(e.g., the percentage of CPU used) may be reported as either zero (which
is wrong) or a question mark.

   Most information shown by 'time' is derived from the 'wait3' system
call.  The numbers are only as good as those returned by 'wait3'.  Many
systems do not measure all of the resources that 'time' can report on;
those resources are reported as zero.  The systems that measure most or
all of the resources are based on 4.2 or 4.3BSD. Later BSD releases use
different memory management code that measures fewer resources.

   On systems that do not have a 'wait3' call that returns status
information, the 'times' system call is used instead.  It provides much
less information than 'wait3', so on those systems 'time' reports most
of the resources as zero.

   The '%I' and '%O' values are allegedly only "real" input and output
and do not include those supplied by caching devices.  The meaning of
"real" I/O reported by '%I' and '%O' may be muddled for workstations,
especially diskless ones.

File: time.info,  Node: Invoking time,  Prev: Accuracy,  Up: Resource Measurement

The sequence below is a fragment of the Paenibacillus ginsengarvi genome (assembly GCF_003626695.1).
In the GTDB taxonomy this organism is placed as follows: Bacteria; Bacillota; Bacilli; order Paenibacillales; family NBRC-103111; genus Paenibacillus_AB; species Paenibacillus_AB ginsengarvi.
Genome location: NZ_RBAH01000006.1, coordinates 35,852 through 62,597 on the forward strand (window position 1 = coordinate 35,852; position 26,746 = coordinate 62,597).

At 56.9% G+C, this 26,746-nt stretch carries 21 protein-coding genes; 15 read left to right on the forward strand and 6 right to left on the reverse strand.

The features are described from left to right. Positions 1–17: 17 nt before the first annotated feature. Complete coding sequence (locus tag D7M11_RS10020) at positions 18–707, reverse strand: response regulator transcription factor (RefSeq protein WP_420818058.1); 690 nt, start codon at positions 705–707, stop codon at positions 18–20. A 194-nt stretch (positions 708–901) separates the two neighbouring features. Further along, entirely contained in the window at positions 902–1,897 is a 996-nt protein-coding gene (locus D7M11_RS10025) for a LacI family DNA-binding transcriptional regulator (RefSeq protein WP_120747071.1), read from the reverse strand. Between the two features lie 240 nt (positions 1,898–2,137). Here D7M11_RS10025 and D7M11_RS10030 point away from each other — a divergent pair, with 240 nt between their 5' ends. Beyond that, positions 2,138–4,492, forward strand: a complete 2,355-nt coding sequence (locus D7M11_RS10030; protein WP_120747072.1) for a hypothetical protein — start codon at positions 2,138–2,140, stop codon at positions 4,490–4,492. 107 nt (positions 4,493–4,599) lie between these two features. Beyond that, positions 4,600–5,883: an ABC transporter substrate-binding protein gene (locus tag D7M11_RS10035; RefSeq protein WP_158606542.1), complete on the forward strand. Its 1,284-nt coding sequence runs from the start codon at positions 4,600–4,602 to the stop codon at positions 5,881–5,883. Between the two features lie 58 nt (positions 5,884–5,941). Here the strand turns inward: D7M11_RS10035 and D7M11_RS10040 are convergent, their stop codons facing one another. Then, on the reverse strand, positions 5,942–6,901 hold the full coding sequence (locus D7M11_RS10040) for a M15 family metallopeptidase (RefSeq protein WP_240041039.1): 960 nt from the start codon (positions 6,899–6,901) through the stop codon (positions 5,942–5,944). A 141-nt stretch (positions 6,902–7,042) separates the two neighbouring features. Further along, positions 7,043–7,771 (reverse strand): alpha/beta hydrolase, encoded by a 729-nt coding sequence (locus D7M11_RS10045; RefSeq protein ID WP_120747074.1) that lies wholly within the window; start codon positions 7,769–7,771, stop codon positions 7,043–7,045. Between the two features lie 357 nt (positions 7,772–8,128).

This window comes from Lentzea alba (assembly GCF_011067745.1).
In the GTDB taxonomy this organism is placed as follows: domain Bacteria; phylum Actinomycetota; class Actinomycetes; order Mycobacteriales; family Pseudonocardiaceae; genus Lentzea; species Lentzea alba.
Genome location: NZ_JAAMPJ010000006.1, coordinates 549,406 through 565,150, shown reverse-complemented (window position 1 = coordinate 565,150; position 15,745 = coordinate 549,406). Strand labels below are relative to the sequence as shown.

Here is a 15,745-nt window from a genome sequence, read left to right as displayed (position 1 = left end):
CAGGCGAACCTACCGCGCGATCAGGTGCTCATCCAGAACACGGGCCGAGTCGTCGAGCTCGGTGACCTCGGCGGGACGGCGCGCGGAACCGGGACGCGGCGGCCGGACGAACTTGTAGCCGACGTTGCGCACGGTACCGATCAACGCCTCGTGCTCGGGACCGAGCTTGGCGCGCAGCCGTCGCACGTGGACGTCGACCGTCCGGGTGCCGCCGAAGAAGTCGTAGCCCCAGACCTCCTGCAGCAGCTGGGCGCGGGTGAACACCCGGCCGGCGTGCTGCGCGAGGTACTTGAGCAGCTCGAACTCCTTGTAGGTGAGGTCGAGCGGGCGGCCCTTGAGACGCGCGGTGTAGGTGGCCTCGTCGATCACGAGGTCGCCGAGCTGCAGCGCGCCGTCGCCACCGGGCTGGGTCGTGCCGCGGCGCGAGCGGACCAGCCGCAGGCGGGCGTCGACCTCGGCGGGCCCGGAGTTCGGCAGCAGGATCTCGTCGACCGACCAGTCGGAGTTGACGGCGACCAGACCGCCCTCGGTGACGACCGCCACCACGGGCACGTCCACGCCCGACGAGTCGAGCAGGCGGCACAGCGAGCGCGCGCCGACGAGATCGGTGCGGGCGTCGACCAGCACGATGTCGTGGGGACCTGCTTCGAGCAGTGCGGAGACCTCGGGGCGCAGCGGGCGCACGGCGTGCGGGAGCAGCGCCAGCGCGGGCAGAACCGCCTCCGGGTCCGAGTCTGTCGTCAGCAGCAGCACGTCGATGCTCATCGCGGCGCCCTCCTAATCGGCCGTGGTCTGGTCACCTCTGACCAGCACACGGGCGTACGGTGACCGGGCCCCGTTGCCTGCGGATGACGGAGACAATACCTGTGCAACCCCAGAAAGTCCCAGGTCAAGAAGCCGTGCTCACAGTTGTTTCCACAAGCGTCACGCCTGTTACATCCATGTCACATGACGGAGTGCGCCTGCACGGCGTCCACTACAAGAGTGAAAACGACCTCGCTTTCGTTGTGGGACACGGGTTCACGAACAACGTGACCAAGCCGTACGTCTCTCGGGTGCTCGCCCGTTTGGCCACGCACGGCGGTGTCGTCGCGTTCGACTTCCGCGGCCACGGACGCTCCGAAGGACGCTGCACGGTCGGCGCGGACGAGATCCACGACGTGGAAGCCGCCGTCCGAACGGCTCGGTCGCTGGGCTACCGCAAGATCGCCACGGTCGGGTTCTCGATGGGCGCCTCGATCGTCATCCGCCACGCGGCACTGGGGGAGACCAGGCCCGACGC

1.6 Running the 'time' Command
==============================

The format of the 'time' command is:

     time [option...] COMMAND [ARG...]

   'time' runs the program COMMAND, with any given arguments ARG....
When COMMAND finishes, 'time' displays information about resources used
by COMMAND (on the standard error output, by default).  If COMMAND exits
with non-zero status or is terminated by a signal, 'time' displays a
warning message and the exit status or signal number.

   Options to 'time' must appear on the command line before COMMAND.
Anything on the command line after COMMAND is passed as arguments to
COMMAND.

'-o FILE'
'--output=FILE'
     Write the resource use statistics to FILE.

'-a'
'--append'
     _Append_ the resource use information to the output file instead of
     overwriting it.

'-f FORMAT'
'--format=FORMAT'
     Use FORMAT as the format string.

'--help'
     Print a summary of the command line options to 'time' and exit.

'-p'
'--portability'
     Use the POSIX format.

'-v'
'--verbose'
     Use the built-in verbose format.

'-V'
'--version'
     Print the version number of 'time' and exit.

File: time.info,  Node: Concept index,  Prev: Resource Measurement,  Up: Top

Concept index
*************


* Menu:

* error (in measurement):                Accuracy.             (line  6)
* format:                                Format String.        (line  6)
* resource specifiers:                   Resource Measurement. (line 22)
* resources:                             Invoking time.        (line 10)
* time invocation:                       Resource Measurement. (line  6)
* verbose format:                        Setting Format.       (line 43)
* verbose option:                        Invoking time.        (line 42)
* version number:                        Invoking time.        (line 46)